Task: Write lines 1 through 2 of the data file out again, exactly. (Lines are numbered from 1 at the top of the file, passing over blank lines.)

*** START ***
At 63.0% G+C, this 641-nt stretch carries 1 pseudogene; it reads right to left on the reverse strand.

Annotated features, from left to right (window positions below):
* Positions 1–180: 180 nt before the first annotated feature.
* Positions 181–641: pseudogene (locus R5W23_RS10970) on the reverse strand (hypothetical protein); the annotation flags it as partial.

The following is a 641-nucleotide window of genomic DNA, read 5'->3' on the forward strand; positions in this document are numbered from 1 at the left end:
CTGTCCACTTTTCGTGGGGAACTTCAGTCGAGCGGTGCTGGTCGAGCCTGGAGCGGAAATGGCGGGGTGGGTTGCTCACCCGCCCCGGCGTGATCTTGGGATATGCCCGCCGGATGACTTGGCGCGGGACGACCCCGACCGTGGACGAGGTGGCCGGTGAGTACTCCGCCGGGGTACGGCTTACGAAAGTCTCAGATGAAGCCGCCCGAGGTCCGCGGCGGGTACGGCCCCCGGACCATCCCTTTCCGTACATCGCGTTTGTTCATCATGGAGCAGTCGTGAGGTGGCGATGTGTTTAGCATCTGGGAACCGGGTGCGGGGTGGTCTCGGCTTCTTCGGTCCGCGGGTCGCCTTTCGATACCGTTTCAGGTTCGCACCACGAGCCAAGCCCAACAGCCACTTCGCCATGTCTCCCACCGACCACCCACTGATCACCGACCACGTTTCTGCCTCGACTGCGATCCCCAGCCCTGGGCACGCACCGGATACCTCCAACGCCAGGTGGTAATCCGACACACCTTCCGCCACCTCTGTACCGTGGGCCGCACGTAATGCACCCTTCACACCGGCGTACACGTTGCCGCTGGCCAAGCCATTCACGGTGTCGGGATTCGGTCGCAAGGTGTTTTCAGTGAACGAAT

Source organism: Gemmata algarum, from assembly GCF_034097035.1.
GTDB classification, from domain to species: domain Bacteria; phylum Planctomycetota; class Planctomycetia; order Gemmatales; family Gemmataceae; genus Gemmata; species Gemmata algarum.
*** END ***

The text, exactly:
At 63.0% G+C, this 641-nt stretch carries 1 pseudogene; it reads right to left on the reverse strand.

Annotated features, from left to right (window positions below):